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SPMRL-SANCL 2014 : First Joint Workshop on Statistical Parsing of Morphologically Rich Languages and Syntactic Analysis of Non-Canonical Language


When Aug 24, 2014 - Aug 24, 2014
Where Dublin, Ireland
Submission Deadline Jun 6, 2014
Notification Due Jul 1, 2014
Final Version Due Jul 13, 2014
Categories    computational linguistics   NLP   PARSING

Call For Papers

First Joint Workshop on Statistical Parsing of Morphologically Rich Languages and Syntactic Analysis of Non-Canonical Language (SPMRL-SANCL 2014)


August 24, 2014 in Dublin, Ireland, co-located with COLING 2014

*** NOTE THE EXTENDED Submission Deadline: June 6, 2014 ***

The CFP below is for the SPMRL-SANCL Main Workshop. The workshop also features:

Second Shared Task on Semi-Supervised Parsing of Morphologically Rich Languages

Special Track on the Syntactic Analysis of Non-Canonical Language

Follow the links for more details on the Shared Task and Special Track.


Statistical parsing of morphologically-rich languages (MRLs) and syntactic analysis of non-canonical languages (NCL) have shown several similar properties and challenges in recent research. Therefore, this year we organize a joint workshop of these two research communities, to foster cross-pollination of ideas and technology for both.

Statistical parsing of morphologically-rich languages has repeatedly been shown to exhibit non-trivial challenges including, among others, sparse lexica in the face of rich inflectional systems, parsing deficiency in the face of free word order and treebank annotation idiosyncrasies in the face of morphosyntactic interactions.

Similar problems arise for parsing of non-canonical languages. Besides technical issues such as lexical sparseness and ad-hoc structures, we also face theoretical problems including constructions that do not occur, or very seldom occur, in standard language, such as verbless sentences or complex hashtags.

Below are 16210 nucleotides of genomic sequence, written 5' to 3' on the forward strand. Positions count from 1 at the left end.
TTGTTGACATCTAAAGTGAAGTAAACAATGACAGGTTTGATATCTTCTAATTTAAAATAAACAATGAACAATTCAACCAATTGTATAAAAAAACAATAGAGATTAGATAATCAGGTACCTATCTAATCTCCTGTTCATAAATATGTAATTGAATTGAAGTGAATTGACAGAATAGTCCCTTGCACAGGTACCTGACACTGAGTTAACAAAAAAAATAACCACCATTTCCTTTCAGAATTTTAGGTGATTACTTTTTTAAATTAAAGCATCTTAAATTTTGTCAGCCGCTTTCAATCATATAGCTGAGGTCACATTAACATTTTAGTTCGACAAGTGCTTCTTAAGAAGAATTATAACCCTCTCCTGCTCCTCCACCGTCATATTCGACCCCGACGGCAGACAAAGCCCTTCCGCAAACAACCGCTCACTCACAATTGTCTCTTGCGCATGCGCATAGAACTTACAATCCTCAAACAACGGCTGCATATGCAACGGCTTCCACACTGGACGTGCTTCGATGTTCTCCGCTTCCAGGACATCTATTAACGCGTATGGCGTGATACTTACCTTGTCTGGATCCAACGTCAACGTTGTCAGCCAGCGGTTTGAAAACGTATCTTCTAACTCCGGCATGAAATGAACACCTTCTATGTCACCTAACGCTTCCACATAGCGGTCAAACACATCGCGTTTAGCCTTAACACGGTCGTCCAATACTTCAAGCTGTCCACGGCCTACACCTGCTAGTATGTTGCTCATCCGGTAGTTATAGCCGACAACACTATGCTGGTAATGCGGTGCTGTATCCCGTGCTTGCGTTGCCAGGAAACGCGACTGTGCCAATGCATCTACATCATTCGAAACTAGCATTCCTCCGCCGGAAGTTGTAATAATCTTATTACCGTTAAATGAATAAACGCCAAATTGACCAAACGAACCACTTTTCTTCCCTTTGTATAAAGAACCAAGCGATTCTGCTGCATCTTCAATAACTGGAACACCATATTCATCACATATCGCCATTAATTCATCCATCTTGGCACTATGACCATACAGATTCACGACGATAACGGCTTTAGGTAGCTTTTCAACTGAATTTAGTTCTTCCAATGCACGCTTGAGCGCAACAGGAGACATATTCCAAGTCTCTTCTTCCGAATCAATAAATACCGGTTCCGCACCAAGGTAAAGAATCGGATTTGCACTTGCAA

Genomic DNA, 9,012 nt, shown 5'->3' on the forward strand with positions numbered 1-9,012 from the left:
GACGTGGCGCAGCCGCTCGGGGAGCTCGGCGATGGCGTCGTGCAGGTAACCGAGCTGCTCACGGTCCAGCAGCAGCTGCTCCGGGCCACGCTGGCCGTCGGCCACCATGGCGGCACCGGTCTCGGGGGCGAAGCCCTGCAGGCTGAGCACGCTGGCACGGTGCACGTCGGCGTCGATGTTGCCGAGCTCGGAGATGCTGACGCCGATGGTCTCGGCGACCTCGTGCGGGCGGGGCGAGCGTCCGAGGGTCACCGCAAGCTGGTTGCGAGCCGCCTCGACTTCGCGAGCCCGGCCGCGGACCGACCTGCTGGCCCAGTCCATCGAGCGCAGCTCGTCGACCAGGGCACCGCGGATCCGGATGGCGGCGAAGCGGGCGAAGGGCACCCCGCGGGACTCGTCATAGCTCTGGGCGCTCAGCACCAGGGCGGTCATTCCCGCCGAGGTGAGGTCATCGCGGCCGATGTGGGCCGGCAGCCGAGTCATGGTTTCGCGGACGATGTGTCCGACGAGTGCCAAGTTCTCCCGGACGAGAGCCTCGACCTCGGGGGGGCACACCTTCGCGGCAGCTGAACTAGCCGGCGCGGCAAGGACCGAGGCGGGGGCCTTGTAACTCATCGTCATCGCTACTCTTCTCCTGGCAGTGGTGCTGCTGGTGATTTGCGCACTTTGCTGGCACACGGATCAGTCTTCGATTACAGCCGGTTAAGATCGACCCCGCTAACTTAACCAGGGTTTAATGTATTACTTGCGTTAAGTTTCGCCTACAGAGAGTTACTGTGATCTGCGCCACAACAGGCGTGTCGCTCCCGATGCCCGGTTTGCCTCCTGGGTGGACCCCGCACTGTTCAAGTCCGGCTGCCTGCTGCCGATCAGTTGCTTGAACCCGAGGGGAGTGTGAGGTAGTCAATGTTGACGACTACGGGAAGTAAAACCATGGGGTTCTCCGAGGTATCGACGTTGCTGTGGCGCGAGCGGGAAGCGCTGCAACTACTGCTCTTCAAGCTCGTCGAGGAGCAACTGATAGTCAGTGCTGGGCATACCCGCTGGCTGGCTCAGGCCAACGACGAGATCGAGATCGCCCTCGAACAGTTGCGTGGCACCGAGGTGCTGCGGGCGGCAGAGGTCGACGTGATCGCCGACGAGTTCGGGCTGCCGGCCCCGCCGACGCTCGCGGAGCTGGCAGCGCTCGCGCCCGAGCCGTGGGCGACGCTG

The first joint SPMRL-SANCL workshop addresses both the challenge of parsing MRLs and NCL. It provides a forum for researchers addressing the often overlapping issues of both fields with the goal of identifying cross-cutting issues in the annotation and parsing methodology for such languages.


The areas of interest of the SPMRL-SANCL workshop include, but are not limited to, the following list of topics:

* applying cutting-edge parsing techniques to new languages and domains

* identifying the strengths and weaknesses of current parsing techniques when applied to morphologically-rich and/or non-canonical language

* developing techniques that are targeted at improving parsing quality of morphologically-rich and/or non-canonical language

* developing models and architectures that explicitly integrate morphological analysis and parsing

* addressing data sparseness due to lexical variants, out-of-vocabulary (OOV) words and noise, ad-hoc syntactic rules, non-canonical word order, ungrammatical structures, or disfluencies

* using insights from parsing and associated processing problems to motivate decisions in the creation of new syntactically annotated corpora ("treebanks"), especially in domains, genres, and languages that are not yet, or hardly covered; tag set design

* discussing the role of parsing in higher-level NLP applications involving MRLs and NCLs, e.g. syntax-enhanced MT and semantic analysis.


The workshop will also host the second shared task on parsing morphologically rich language (see The first shared task was held in conjunction with SPMRL 2013. It helped show that carefully engineered approaches can help to push the envelope on languages such as Hungarian, Basque, Hebrew and Polish, where the shared task results for constituency parsing are the best current known for those languages. The task embodied a focus on realistic scenarios (no gold tokenization, no gold part-of-speech or morphology), as well as meaningful evaluation measures, including a cross-framework evaluation that permits comparisons between constituent and dependency parsing models.

The second installment of the Shared Task will feature a similar range of languages. Moreover, it will also consider a semi-supervised scenario where larger quantities of in-domain text are available. These unlabeled data are aimed to be used for self-training, co-training, lexical acquisition, generating word clusters, word embeddings and so on. A separate call for the Shared Task is forthcoming.